hamlius, i'll have a look around for one.. good idea 



#5 Netghost56

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Posted 02 June 2014 - 12:33 PM

A flashing green light on the back of the PSU indicates a bad PSU. It should be steady green.

 

Usually I would assume a short, but the intermittent operation of the PSU sounds more like a bad cap to me.



#6 ChargeTheBarger

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Posted 02 June 2014 - 12:35 PM

I have an old computer with a 'Delta Electronics DPS-200pb-138 A 200w' PSU, is this safe to use?

 

EDIT: Netghost, i've never seen a light on the back.. i'll check now

 

EDIT 2: Nope no sign of any lights relating directly to the PSU. Also i've just noticed that the fans get a slight acceleration when the power burst occurs (It's likely this was happening along, must have missed it.) 


Edited by ChargeTheBarger, 02 June 2014 - 12:44 PM.


#7 hamluis

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Posted 02 June 2014 - 01:52 PM

I'll only say that systems of 10 years or so ago...many used 250-watt PSUs.  On the other hand, I would not try to run today's systems with such an inferior-by-today's-standards PSU as the one you mention.

 

Louis



#8 ChargeTheBarger

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Posted 02 June 2014 - 02:00 PM

I'll only say that systems of 10 years or so ago...many used 250-watt PSUs.  On the other hand, I would not try to run today's systems with such an inferior-by-today's-standards PSU as the one you mention.

 

Louis

I hear yah! 

Are you aware of any other free ways to test the psu or is that it?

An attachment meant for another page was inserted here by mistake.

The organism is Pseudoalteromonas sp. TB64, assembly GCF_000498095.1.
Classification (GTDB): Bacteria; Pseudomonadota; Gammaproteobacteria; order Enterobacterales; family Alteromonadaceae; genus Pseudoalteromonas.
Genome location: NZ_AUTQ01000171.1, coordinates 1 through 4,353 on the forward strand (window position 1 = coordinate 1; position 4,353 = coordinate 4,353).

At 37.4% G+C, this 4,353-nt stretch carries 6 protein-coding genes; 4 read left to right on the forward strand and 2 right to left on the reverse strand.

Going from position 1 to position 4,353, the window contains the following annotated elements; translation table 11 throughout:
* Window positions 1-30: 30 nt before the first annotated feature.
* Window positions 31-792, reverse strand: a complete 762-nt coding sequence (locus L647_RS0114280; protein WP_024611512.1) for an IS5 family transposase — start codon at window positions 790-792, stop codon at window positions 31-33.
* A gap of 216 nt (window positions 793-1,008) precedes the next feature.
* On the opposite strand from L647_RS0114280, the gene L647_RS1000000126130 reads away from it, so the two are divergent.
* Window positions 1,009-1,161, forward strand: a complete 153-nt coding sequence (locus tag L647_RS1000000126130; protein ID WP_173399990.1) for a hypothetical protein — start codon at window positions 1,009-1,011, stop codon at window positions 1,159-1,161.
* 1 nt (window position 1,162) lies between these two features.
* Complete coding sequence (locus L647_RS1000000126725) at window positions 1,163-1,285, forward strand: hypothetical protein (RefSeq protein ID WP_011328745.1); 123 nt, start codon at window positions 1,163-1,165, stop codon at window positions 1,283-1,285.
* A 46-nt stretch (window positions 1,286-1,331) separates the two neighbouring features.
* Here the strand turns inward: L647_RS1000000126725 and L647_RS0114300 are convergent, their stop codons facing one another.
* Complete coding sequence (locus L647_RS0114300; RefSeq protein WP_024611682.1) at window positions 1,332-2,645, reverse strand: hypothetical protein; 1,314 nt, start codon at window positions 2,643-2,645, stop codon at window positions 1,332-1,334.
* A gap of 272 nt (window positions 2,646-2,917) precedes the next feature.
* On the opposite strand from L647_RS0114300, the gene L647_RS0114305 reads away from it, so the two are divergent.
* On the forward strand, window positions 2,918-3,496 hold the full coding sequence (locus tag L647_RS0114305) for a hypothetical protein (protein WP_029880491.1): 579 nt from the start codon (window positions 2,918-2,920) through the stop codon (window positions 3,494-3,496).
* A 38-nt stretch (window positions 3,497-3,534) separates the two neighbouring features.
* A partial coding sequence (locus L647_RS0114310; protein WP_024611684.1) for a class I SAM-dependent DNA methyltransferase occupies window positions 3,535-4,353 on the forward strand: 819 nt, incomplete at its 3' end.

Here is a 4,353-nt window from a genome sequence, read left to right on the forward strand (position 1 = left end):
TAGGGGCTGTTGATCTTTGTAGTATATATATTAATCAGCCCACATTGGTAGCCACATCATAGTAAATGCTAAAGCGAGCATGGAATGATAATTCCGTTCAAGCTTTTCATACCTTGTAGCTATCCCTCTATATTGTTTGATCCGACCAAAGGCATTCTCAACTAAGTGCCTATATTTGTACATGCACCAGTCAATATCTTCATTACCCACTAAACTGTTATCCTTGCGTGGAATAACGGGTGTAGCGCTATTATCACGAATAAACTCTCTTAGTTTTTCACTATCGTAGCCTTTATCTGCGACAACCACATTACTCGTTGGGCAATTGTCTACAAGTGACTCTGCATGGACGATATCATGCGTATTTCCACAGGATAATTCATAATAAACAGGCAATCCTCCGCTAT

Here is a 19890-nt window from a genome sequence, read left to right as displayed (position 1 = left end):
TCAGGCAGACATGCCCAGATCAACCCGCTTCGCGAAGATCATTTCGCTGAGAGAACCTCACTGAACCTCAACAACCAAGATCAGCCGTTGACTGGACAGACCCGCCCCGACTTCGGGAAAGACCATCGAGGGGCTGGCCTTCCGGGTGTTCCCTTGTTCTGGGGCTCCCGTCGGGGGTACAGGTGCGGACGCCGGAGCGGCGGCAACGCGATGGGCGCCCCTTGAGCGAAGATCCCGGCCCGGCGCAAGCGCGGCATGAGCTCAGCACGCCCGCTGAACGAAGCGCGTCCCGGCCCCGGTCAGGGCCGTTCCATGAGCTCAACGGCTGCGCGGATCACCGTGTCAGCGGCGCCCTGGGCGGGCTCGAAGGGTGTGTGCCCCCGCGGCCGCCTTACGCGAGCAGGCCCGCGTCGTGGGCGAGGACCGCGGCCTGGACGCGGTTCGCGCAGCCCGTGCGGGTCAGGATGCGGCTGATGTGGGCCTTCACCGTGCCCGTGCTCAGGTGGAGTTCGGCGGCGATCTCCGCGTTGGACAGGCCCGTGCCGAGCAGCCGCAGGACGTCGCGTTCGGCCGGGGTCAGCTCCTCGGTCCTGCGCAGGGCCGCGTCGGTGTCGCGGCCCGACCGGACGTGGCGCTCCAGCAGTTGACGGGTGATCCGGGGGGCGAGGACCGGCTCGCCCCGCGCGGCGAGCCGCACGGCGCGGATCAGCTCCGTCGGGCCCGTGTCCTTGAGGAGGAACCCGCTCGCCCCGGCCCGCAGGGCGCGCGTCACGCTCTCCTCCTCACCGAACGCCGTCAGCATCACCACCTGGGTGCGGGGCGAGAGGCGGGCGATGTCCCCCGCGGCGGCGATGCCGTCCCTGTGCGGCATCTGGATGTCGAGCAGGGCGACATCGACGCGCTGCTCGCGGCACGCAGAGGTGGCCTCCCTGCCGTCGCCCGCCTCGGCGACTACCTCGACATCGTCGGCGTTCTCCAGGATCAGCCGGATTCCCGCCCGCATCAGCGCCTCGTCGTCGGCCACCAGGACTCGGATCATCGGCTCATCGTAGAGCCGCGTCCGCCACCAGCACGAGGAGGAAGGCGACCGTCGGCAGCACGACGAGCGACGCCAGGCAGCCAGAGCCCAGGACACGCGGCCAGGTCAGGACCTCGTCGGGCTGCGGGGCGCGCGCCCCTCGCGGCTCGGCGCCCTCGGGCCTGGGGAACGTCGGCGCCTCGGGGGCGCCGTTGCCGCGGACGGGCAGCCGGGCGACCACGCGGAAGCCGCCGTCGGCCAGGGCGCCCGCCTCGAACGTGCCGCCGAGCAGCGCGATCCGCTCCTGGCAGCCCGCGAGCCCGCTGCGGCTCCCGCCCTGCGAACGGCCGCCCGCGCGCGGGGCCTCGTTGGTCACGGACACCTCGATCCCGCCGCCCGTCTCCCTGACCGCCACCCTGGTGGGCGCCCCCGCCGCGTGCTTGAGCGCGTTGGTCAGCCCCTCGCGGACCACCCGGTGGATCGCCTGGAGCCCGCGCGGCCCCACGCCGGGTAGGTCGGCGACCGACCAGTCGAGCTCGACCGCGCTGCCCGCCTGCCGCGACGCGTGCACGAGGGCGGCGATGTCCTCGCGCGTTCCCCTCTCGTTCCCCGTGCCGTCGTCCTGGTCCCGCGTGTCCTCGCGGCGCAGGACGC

#9 JohnC_21

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Posted 02 June 2014 - 02:32 PM

If you have a multimeter, you can test a PSU.

 

 


#10 ChargeTheBarger

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Posted 02 June 2014 - 03:26 PM

interesting vid john, i'll try and get one off a mate :)



#11 ChargeTheBarger

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Posted 02 June 2014 - 03:46 PM

I've just thought.. surely since the PSU's fan only spins slightly (and stops) when the power button is pressed, that means that it isn't producing power. Unless a spinning fan is not an indicator to a working PSU?


Edited by ChargeTheBarger, 02 June 2014 - 03:56 PM.


#12 Roodo

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Posted 02 June 2014 - 04:09 PM

Correct, a spinning fan is not an indicator.



#13 ChargeTheBarger

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Posted 02 June 2014 - 04:21 PM

Correct, a spinning fan is not an indicator.

ok cheers

 

I'm wondering if i were to buy a new PSU and it didn't turn out not to be the cause, what is the next likely piece of hardware to have been damaged? I have another motherboard and some ram. But not a CPU



#14 Netghost56

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Posted 03 June 2014 - 11:10 AM

As PSUs feed power directly to the motherboard, hard drive, and CD/DVD drives (and to some high-performance videocards) those would be the next affected components.

 

But since your CPU and RAM are connected directly to the motherboard, I usually start there first. Mobos are pretty sensitive to power surges- I've diaged and/or replaced more blown/shorted motherboards than hard drives, though I've replaced many more PSUs.